skip navigation

Add your conference to our Justice Events calendar


Register for Latest Research

Stay Informed
Register with NCJRS to receive NCJRS's biweekly e-newsletter JUSTINFO and additional periodic emails from NCJRS and the NCJRS federal sponsors that highlight the latest research published or sponsored by the Office of Justice Programs.

NCJRS Abstract

The document referenced below is part of the NCJRS Library collection. To conduct further searches of the collection, visit the NCJRS Abstracts Database. See the Obtain Documents page for direction on how to access resources online, via mail, through interlibrary loans, or in a local library.

  NCJ Number: NCJ 227181   Add to Shopping cart   Find in a Library
  Title: Evaluation of CeaseFire-Chicago
  Document URL: PDF 
  Dataset URL: DATASET 1
  Author(s): Wesley G. Skogan ; Susan M. Hartnett ; Natalie Bump ; Jill Dubois
  Date Published: 03/2008
  Page Count: 461
  Annotation: This report presents the methodology and findings of a process and outcome evaluation of CeaseFire, a Chicago-based violence prevention program that focused on changing the behavior of a small number of selected community residents at high risk for "being shot or being a shooter" in the immediate future.
  Abstract: Six of the seven CeaseFire sites evaluated showed decreases in the size and intensity of shooting “hot spots.” The evaluation indicated that the decreases in four of these areas were linked to the CeaseFire intervention. In the other two areas, evidence that the decline was linked to CeaseFire was inconclusive. In four sites, reciprocal killings in retaliation for earlier events decreased more in the program areas than in the comparison areas. Average gang involvement in homicides showed greater improvements in three of the CeaseFire areas. The report notes that linking CeaseFire to declines in violence in areas of Chicago is complicated because of the huge and ill-understood decline in violence in Chicago that began in 1992. The evaluation could not account for possible differences between target and comparison areas in terms of unknown factors linked to the general decline in violence across Chicago communities. The CeaseFire program’s core activity was selecting “violence interrupters” to work on the street, mediating conflicts between gangs and intervening to stem the cycle of retaliatory violence that threatened to break out following a shooting. Outreach workers counseled targeted youth and connected them to a range of services. The process portion of the evaluation documented how the program was implemented in the field. Attention was given to the selection of target neighborhoods, choosing local host organizations, staffing, training, and management practices. The outcome evaluation used statistical models, crime “hot spot” maps, and gang network analyses in order to assess program impacts on shootings and killings. 22 figures, 34 tables, and 6 appendixes with supplementary information and reports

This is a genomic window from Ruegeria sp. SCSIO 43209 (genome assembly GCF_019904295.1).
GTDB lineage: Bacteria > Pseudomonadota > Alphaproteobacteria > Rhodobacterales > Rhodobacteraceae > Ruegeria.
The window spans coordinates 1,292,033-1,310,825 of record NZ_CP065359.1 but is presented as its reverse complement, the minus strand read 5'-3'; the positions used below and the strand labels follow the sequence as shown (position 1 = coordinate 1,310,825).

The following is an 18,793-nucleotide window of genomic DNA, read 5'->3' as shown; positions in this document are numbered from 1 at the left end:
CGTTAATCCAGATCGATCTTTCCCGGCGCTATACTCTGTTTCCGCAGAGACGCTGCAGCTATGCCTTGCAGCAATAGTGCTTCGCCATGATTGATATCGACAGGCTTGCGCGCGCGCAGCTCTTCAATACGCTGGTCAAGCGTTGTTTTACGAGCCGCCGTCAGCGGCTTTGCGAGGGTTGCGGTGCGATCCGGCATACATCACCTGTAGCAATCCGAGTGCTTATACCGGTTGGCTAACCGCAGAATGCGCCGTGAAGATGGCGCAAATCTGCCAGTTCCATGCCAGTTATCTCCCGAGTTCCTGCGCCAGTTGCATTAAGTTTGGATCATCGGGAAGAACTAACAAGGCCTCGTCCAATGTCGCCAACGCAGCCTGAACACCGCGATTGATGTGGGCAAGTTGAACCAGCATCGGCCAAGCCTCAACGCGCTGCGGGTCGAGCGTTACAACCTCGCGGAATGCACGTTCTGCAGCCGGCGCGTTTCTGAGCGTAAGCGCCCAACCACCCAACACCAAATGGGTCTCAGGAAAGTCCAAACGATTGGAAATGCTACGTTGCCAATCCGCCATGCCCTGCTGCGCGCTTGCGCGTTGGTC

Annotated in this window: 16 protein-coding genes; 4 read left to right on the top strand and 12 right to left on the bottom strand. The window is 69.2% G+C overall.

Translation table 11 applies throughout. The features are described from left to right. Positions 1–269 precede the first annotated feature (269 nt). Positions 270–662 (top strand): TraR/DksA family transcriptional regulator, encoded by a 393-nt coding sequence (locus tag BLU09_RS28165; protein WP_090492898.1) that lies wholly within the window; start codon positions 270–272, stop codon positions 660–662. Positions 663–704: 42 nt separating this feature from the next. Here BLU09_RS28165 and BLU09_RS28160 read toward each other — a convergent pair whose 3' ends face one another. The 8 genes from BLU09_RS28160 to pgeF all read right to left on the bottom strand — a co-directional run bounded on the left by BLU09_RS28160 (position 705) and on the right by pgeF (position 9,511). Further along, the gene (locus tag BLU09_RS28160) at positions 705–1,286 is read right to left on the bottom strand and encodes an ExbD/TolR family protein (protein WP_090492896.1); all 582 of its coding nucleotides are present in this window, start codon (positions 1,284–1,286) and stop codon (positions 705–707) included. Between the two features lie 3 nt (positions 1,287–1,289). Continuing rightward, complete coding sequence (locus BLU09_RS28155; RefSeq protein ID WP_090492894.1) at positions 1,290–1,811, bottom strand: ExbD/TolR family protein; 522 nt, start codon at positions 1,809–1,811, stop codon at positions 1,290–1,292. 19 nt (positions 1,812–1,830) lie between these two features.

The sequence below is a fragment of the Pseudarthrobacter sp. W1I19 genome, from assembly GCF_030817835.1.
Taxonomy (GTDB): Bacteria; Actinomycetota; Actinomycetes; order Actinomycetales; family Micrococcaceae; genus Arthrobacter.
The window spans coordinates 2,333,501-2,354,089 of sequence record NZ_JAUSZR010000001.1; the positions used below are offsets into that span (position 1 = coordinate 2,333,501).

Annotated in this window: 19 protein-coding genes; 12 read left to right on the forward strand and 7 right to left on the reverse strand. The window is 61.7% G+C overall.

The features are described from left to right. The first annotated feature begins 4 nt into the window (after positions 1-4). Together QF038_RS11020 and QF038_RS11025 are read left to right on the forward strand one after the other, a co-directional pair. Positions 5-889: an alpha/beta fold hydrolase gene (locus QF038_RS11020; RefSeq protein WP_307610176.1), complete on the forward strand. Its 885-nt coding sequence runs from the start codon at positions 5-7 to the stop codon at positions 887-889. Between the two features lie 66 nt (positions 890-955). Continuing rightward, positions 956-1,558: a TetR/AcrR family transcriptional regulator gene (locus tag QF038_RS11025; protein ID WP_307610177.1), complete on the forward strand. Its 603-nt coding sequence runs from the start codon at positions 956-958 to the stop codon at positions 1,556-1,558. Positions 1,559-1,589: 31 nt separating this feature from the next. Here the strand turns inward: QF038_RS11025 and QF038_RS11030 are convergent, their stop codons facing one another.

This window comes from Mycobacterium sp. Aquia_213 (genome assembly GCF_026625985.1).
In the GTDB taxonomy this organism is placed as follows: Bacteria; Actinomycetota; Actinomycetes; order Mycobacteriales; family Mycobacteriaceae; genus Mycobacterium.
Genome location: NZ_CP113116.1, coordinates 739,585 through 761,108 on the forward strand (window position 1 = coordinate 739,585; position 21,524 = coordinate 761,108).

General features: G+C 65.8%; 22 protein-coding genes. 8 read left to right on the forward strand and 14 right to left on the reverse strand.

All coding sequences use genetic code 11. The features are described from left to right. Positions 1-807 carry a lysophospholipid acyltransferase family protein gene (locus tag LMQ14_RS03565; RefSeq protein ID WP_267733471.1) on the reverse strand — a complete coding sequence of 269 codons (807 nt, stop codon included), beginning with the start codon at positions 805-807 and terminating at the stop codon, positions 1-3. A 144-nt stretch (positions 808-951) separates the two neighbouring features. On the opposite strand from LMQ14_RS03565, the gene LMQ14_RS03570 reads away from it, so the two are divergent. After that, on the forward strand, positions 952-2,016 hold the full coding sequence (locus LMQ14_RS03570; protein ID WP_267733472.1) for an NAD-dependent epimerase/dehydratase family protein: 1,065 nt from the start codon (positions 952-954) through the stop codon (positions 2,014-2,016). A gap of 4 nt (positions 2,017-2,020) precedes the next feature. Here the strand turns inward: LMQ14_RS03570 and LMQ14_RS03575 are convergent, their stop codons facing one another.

Main Term(s): Criminology
  Index Term(s): Violence ; Violence prevention ; NIJ final report ; Illinois ; Gun Violence
  Sponsoring Agency: National Institute of Justice (NIJ)
US Department of Justice
Office of Justice Programs
United States of America
  Grant Number: 2005-MU-MU-0033
  Sale Source: National Institute of Justice/NCJRS
Box 6000
Rockville, MD 20849
United States of America

NCJRS Photocopy Services
Box 6000
Rockville, MD 20849-6000
United States of America
  Type: Program/Project Evaluation
  Country: United States of America
  Language: English
  To cite this abstract, use the following link:

*A link to the full-text document is provided whenever possible. For documents not available online, a link to the publisher's website is provided. Tell us how you use the NCJRS Library and Abstracts Database - send us your feedback.